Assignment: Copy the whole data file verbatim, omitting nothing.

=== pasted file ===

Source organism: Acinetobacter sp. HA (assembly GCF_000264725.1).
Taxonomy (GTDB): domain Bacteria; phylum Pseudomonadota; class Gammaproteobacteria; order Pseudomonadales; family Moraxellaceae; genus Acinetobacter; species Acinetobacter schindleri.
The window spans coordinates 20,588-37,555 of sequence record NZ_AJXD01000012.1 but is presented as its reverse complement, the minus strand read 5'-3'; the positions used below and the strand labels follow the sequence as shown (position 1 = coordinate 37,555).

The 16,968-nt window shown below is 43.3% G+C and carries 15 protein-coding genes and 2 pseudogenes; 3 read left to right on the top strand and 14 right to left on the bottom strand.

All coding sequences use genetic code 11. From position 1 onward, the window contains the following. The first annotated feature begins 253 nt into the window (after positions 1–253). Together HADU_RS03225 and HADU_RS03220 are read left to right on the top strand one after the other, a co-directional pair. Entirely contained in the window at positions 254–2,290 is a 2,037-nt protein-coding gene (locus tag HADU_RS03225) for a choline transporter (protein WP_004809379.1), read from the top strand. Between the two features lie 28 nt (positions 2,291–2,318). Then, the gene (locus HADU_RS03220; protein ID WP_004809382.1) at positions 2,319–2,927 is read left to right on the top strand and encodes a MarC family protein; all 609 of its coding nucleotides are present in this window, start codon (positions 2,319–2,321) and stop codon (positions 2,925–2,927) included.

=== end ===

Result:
Source organism: Acinetobacter sp. HA (assembly GCF_000264725.1).
Taxonomy (GTDB): domain Bacteria; phylum Pseudomonadota; class Gammaproteobacteria; order Pseudomonadales; family Moraxellaceae; genus Acinetobacter; species Acinetobacter schindleri.
The window spans coordinates 20,588-37,555 of sequence record NZ_AJXD01000012.1 but is presented as its reverse complement, the minus strand read 5'-3'; the positions used below and the strand labels follow the sequence as shown (position 1 = coordinate 37,555).

The 16,968-nt window shown below is 43.3% G+C and carries 15 protein-coding genes and 2 pseudogenes; 3 read left to right on the top strand and 14 right to left on the bottom strand.

All coding sequences use genetic code 11. From position 1 onward, the window contains the following. The first annotated feature begins 253 nt into the window (after positions 1–253). Together HADU_RS03225 and HADU_RS03220 are read left to right on the top strand one after the other, a co-directional pair. Entirely contained in the window at positions 254–2,290 is a 2,037-nt protein-coding gene (locus tag HADU_RS03225) for a choline transporter (protein WP_004809379.1), read from the top strand. Between the two features lie 28 nt (positions 2,291–2,318). Then, the gene (locus HADU_RS03220; protein ID WP_004809382.1) at positions 2,319–2,927 is read left to right on the top strand and encodes a MarC family protein; all 609 of its coding nucleotides are present in this window, start codon (positions 2,319–2,321) and stop codon (positions 2,925–2,927) included.